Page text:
Easy To Say?

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It's always nice to get a little reminder about poem conventions, but I found myself thinking that some of the stuff I hadn't actually heard of before. For example that there was a term for good sounds versus bad. "Euphony refers to words containing consonants that permit an easy and smooth flow of spoken sound...the opposite of euphony is cacophony, in which percussive and choppy sounds make for vigorous and noisy pronunciation" (Roberts 193).

I guess I had never really thought about some words being easier to say and others not being. It was interesting to see how Roberts managed to tie this in to how important this may be in a poem where it may change the way the work is read.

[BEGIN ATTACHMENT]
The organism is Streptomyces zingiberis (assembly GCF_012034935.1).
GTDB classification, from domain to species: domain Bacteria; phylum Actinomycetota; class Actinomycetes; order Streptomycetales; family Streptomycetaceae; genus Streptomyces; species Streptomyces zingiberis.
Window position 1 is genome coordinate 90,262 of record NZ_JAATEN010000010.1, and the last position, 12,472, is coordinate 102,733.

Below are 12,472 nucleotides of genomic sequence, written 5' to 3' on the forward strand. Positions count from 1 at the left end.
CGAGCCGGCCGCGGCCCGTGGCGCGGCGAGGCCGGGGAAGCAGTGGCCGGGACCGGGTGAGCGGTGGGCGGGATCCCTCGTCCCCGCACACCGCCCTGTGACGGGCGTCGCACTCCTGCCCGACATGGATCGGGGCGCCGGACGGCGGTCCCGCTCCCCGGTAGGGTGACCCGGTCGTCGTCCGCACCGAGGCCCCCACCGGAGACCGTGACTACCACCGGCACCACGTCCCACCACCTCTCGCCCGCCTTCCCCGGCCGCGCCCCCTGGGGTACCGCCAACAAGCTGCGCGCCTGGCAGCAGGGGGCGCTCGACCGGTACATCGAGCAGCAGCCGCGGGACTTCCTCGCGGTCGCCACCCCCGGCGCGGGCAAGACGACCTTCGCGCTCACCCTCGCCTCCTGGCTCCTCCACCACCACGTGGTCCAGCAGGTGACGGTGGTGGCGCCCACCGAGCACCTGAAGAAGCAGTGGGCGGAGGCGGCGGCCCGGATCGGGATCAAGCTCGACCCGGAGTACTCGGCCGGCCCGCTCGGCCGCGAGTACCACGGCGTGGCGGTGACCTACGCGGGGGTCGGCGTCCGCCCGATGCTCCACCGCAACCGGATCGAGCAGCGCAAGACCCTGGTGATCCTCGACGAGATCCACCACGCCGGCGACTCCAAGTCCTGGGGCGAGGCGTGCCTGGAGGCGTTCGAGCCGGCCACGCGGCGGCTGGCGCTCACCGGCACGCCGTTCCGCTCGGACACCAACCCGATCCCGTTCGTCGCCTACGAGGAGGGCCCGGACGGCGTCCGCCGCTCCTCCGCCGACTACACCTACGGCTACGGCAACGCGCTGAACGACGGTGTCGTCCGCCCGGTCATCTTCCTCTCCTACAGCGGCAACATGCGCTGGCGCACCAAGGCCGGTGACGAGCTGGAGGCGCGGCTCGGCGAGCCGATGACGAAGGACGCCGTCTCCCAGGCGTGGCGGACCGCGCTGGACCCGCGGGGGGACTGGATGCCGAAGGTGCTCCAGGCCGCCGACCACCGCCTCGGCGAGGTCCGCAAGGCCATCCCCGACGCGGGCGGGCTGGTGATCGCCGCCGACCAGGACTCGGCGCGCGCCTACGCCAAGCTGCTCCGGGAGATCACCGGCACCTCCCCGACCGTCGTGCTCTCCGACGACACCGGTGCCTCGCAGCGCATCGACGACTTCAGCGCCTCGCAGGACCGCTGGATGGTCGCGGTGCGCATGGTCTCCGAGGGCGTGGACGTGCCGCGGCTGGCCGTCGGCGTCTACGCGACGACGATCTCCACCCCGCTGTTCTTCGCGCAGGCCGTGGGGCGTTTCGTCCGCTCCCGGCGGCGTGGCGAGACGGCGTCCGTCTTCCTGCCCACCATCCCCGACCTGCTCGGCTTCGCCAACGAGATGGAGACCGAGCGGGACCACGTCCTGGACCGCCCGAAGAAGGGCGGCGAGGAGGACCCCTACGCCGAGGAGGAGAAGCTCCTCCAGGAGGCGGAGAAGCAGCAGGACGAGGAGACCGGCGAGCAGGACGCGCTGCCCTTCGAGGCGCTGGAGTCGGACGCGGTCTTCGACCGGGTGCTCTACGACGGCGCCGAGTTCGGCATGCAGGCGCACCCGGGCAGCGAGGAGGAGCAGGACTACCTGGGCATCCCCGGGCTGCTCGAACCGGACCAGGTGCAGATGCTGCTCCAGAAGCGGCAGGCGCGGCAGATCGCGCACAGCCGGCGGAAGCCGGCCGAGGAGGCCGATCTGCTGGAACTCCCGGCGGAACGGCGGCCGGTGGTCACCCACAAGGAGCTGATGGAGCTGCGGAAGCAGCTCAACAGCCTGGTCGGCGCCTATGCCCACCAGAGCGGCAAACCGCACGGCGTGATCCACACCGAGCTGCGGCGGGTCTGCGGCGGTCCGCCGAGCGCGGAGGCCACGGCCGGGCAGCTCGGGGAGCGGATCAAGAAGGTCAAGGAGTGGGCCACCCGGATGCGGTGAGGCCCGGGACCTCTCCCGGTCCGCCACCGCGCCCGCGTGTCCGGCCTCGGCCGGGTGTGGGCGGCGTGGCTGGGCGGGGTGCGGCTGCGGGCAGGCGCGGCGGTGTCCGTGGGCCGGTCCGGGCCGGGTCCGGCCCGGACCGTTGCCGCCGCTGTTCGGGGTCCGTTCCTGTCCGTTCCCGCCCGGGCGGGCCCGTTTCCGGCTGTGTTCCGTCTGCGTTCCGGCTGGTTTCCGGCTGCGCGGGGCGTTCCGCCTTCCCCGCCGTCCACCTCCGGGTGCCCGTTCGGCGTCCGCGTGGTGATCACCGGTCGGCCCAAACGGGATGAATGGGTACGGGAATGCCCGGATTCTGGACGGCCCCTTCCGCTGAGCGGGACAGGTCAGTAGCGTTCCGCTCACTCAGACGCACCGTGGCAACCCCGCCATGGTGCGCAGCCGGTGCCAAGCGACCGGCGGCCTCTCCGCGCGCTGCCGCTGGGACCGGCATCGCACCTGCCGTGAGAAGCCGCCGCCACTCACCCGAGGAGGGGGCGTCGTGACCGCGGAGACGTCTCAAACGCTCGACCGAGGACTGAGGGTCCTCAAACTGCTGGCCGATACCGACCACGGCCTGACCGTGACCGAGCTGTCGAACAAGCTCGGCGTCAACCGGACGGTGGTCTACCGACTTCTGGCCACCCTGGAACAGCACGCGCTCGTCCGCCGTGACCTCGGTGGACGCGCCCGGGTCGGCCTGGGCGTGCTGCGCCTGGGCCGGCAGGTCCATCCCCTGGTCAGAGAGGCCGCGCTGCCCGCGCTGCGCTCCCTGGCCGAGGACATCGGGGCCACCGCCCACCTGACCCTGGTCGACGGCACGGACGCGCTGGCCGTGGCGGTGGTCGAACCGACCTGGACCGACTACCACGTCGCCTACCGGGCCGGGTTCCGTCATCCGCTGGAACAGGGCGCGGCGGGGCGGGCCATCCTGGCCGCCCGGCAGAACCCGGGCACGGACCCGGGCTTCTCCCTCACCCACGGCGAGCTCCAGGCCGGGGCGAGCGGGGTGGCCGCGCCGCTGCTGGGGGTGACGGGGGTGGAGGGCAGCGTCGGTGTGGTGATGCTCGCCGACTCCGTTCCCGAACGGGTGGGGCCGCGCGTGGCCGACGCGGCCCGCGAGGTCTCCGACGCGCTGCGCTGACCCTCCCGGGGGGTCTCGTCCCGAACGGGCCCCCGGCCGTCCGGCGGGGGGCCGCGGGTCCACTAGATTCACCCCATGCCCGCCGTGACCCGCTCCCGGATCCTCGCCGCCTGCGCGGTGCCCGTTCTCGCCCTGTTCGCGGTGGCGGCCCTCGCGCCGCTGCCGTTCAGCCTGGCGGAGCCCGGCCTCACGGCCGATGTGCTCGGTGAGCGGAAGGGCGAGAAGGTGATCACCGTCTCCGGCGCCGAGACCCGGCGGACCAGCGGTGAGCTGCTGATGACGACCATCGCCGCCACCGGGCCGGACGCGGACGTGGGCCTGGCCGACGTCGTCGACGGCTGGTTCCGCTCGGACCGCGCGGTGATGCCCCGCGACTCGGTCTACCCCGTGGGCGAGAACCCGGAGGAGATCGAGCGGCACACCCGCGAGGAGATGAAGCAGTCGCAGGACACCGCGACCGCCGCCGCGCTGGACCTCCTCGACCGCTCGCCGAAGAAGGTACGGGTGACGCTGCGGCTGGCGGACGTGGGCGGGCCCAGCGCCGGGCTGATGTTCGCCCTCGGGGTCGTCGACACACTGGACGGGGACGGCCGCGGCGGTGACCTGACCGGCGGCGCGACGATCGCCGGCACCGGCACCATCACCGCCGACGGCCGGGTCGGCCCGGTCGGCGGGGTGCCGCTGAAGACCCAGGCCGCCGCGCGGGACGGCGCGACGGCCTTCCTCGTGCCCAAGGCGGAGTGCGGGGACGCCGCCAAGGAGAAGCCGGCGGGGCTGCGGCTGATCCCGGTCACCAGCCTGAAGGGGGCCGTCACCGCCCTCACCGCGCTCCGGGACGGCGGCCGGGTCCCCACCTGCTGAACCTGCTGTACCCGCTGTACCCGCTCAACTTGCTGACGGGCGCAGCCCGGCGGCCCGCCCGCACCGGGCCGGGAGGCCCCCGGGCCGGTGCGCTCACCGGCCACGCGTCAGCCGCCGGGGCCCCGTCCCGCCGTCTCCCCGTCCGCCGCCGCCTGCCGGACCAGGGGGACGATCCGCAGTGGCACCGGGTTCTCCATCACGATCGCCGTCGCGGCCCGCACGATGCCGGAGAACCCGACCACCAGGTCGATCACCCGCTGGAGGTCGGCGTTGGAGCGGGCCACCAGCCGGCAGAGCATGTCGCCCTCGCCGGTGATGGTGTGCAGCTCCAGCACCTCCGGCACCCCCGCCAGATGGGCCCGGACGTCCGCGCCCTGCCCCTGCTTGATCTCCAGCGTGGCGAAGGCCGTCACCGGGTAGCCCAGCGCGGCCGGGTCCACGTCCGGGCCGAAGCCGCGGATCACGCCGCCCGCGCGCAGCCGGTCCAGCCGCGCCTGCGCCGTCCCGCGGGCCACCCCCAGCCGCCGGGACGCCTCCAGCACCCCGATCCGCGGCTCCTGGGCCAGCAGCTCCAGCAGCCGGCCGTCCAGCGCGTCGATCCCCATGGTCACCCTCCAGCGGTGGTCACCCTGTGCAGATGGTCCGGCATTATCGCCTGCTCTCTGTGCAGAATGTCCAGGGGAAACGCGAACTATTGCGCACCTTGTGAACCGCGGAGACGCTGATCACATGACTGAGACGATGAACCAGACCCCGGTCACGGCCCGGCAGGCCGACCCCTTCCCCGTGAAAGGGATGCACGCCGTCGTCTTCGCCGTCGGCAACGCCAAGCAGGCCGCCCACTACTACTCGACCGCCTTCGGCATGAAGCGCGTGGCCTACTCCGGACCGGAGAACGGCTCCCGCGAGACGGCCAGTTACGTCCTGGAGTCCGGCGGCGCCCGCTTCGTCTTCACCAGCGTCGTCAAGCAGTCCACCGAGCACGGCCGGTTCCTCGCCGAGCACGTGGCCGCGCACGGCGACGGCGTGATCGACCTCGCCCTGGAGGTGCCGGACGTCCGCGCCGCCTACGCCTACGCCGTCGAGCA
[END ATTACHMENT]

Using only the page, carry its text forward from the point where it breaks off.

3 Comments

Kayla Lesko said:

I never heard of euphony either which had me thinking, "Some English major I am." But that's why we're taking the class.

Jessie Krehlik said:

There was a lot of stuff that I'd never heard of too. I don't think it's a bad thing that we've never heard of some of this stuff though. That's what college is for. And isn't it nice that, for once, this entire book *wasn't* a review?

Melissa Schwenk said:

Kayla and Jessie, I have to say that yes, it was definitely nice to learn something that I had never even heard about before. I was actually kind of excited until I realized it will probably take a few more times before it actually sticks though.

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